Thanks to the £9.5m funding from the HLF, we will be able to digitise and publish online up to 500,000 rare and unique sounds from the Library’s own collections and those around the UK which are most at risk, including local dialects and accents, oral histories, previously unheard musical performances and plays, and vanishing wildlife sounds.

Some of the many rare recordings in the British Library's sound archive
Some of the many rare recordings in the British Library's sound archive

From 2017-2022, we will work with partner institutions across the UK to develop a national preservation network via ten regional centres. Together we will digitise, preserve and share our unique audio heritage. We will also run a major outreach programme to schools and local communities to celebrate and raise awareness of UK sounds.

Our challenge, as outlined in our Living Knowledge vision published earlier this year, is to preserve as many as possible of the nation’s rare and unique sound recordings, and also to protect the future of our audio heritage, by improving the way in which we collect sounds digitally.

We are extremely grateful to the Heritage Lottery Fund for answering that urgent need, and enabling us to take this first major step in our plans.

Find out more about our HLF funding on our Press site and join in the conversation on Twitter using #SaveOurSounds

18 May 2015

Finding ways to take Crafts Lives out of the archive

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Crafts Lives records in-depth life stories of Britain’s craftspeople for the British Library’s oral history collections, exploring both their personal and their working lives.

Last year Crafts Lives was fortunate enough to receive funding to digitise and put online many of the life story interviews that have been recorded since the project started in 1999. There are now over 80 in-depth interviews with British craftspeople, along with searchable summaries, available to users worldwide on British Library Sounds.

Our next step was to think of ways that we can make them more available to listeners now that they are online. We’ve been following the growing use of QR codes and other smart phone technology in oral history in site-specific audio trails such as the Montgomery Canal trail and in recording memories to form a social history of objects as in the research project Tales of Things.  

Crafts Lives has a wonderful collection of detailed descriptions by makers of making specific pieces and we have long wanted to experiment with marrying these with the objects themselves.  This would allow people to look at a craft object and listen to the maker describe in detail how it was made.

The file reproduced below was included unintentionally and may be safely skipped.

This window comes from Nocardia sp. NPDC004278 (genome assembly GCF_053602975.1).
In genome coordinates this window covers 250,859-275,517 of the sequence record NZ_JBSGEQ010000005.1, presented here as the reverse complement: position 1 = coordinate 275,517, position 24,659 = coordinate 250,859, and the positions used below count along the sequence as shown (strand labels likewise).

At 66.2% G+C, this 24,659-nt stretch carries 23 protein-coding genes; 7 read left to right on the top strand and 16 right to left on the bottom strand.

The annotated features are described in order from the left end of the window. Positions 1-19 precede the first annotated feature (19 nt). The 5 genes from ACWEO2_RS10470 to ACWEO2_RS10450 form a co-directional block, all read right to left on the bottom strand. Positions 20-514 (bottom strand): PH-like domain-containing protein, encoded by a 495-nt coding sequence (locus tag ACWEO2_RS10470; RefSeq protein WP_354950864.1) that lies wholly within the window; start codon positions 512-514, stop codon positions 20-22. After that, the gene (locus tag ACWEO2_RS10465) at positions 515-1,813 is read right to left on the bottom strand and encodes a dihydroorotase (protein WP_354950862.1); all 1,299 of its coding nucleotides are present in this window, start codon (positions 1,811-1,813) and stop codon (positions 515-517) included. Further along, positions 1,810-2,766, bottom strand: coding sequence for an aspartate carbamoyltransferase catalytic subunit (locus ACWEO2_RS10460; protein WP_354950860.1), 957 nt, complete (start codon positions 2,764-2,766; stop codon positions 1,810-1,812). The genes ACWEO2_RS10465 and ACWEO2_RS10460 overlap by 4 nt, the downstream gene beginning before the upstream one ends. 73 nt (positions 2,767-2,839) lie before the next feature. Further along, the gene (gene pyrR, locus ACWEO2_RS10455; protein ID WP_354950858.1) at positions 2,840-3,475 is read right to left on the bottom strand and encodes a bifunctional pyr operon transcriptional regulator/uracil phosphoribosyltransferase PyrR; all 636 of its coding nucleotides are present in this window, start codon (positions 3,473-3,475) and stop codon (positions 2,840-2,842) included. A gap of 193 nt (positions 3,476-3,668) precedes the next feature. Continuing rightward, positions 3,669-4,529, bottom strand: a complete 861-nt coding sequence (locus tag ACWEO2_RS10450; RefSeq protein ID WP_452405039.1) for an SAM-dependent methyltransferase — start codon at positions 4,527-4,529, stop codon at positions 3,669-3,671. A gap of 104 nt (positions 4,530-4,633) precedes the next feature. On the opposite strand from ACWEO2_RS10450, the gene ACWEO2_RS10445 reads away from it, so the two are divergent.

Our opportunity came at this year’s Collect, the International Art Fair for Contemporary Objects put on every year in London by the Crafts Council. Among the makers exhibiting were several of whom we had existing recordings, and they and their galleries kindly agreed to have signs with QR codes and NFC chips next to the maker’s work so that people could access audio clips via their smart phones. We chose short extracts from the interviews, figuring that people wouldn’t want to listen to anything too lengthy in the middle of a busy art fair.

We had an extract from ceramicist Walter Keeler about combining the sculptural and the functional in his work beside some of his fantastical teapots.

Walter Keeler QR code and teapots

Beside sail forms from Peter Layton’s Burano glass series, we had part of his description of the glass blowing and trailing process involved in making them

Peter Layton QR code card and Burano glass series

Kate Malone’s flamboyant pots were accompanied by an extract of Kate talking about the peace of the empty space inside a pot

Kate Malone QR code card and pots

While Rod Kelly's beautifully chased silver charger could be examined whilst listening to Rod explaining the many revisions and stages of preparing to decorate silver

Rod Kelly and QR code card and silver plate

Images courtesy of Elizabeth Wright

We haven’t had feedback yet as to how many people used the QR and NFC codes to access the recordings. When we tried them out ourselves, while looking round the exhibition, we took note of several things that we might improve. For instance, accessing the recording via QR and NFC codes means that the audio clip plays through the phone’s speaker and therefore may be obtrusive. However we hope this is the start of exploring how we can use the recordings outside the archive, in exhibitions and installations, to add an extra dimension to the experience of art and craft.

Frances Cornford and Elizabeth Wright, Project Interviewers for Crafts Lives.